According to Nance, these traditions reveal how a broad spectrum of Americans, including recent immigrants and impersonators, behaved as producers and consumers in a rapidly developing capitalist economy. In admiration of the Arabian Nights, people creatively reenacted Eastern life, but these performances were also demonstrations of Americans' own identities, Nance argues. The story of Aladdin, made suddenly rich by rubbing an old lamp, stood as a particularly apt metaphor for how consumer capitalism might benefit each person. The leisure, abundance, and contentment that many imagined were typical of Eastern life were the same characteristics used to define "the American dream."
The recent success of Disney's Aladdin movies suggests that many Americans still welcome an interpretation of the East as a site of incredible riches, romance, and happy endings. This abundantly illustrated account is the first by a historian to explain why and how so many Americans sought out such cultural engagement with the Eastern world long before geopolitical concerns became paramount.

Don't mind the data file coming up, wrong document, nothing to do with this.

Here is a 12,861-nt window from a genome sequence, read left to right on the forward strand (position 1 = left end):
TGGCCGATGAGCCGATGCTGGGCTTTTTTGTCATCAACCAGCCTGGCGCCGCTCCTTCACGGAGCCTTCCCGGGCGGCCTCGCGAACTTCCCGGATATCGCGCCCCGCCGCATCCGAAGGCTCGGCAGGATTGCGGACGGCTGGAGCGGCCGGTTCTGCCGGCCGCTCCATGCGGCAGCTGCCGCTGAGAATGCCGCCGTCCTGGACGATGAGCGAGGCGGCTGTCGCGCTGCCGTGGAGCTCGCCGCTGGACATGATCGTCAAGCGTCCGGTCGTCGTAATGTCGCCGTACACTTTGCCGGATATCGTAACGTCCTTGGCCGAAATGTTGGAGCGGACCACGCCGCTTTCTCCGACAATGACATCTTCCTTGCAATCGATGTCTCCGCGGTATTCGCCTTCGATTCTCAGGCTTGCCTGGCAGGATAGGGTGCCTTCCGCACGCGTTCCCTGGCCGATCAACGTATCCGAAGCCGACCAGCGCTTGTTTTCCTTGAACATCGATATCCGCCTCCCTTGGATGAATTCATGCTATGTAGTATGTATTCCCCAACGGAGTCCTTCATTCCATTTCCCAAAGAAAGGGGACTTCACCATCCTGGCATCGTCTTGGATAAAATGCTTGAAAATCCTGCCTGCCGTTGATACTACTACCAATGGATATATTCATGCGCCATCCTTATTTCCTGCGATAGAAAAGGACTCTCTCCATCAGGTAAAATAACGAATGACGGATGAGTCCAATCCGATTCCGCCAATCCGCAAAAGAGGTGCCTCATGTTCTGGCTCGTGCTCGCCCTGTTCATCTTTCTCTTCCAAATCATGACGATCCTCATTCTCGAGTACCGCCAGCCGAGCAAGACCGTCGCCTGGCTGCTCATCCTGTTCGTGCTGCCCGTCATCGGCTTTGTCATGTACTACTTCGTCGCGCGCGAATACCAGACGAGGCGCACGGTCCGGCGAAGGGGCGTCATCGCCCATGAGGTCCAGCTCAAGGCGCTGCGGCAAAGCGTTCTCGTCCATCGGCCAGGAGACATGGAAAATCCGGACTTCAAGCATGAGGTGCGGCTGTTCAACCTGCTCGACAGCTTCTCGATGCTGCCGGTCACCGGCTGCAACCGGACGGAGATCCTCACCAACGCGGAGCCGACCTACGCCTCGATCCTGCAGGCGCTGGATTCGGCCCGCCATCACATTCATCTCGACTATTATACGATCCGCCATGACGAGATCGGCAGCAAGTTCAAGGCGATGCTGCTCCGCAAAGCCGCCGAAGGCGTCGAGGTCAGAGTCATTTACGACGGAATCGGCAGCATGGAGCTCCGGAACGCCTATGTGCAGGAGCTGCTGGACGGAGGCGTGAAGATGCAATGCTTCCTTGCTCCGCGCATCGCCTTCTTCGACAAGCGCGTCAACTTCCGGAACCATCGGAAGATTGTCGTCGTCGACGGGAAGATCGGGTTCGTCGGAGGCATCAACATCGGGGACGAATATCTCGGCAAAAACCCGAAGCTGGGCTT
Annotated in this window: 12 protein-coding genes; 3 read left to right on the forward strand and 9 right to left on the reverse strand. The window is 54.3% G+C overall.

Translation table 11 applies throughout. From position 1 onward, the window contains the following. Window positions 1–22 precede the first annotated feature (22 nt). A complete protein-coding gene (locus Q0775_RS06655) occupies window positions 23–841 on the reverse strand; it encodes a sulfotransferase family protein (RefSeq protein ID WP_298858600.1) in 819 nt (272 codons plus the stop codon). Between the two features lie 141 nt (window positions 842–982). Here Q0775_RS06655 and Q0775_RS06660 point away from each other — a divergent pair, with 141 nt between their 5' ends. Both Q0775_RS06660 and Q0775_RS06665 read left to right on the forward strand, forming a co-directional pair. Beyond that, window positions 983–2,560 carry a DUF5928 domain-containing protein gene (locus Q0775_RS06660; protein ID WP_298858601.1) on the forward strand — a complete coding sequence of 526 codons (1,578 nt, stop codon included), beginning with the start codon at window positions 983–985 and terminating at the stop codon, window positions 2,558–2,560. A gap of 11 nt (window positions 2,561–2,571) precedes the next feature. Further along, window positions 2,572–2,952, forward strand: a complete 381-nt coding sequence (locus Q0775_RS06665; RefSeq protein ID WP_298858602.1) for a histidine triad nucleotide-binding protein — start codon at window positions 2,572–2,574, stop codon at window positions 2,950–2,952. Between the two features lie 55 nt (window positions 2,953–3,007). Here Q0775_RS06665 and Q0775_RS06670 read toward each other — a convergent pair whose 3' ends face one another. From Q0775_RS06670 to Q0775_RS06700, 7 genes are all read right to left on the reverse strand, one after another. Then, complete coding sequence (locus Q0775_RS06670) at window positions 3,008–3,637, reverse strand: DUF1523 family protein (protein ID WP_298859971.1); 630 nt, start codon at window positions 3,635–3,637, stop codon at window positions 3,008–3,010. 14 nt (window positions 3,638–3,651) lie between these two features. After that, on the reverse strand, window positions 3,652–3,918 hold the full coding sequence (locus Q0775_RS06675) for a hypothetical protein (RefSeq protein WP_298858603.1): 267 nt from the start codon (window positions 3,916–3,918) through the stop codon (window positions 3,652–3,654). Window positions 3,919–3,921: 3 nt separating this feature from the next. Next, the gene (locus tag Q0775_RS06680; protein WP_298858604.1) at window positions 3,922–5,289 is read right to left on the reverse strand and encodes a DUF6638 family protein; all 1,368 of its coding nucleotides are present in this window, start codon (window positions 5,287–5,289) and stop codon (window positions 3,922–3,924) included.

|Publisher:||The University of North Carolina Press|
|Sold by:||Barnes & Noble|
|File size:||3 MB|
About the Author
What People are Saying About This
Nance's original research appraises a variety of performances of and by West Asian 'orientals' as gendered fantasies of leisure and power within American consumer capitalism. Her book introduces a colorful array of entertaining individuals and reveals new insights about such groups as the Shriners and African American Muslims as it expands the dimensions of transnational cultural history.Timothy Marr, University of North Carolina, author of The Cultural Roots of American Islamicism
Rich, provocative, and full of fascinating and little-known stories, this book makes a real contribution and will lead to many lively debates. What is particularly innovative about Nance's approach is her documentation of how Middle Eastern performers actively shaped popular perceptions rather than merely embodying American stereotypes about the Middle East.Laura Browder, author of Her Best Shot: Women and Guns in America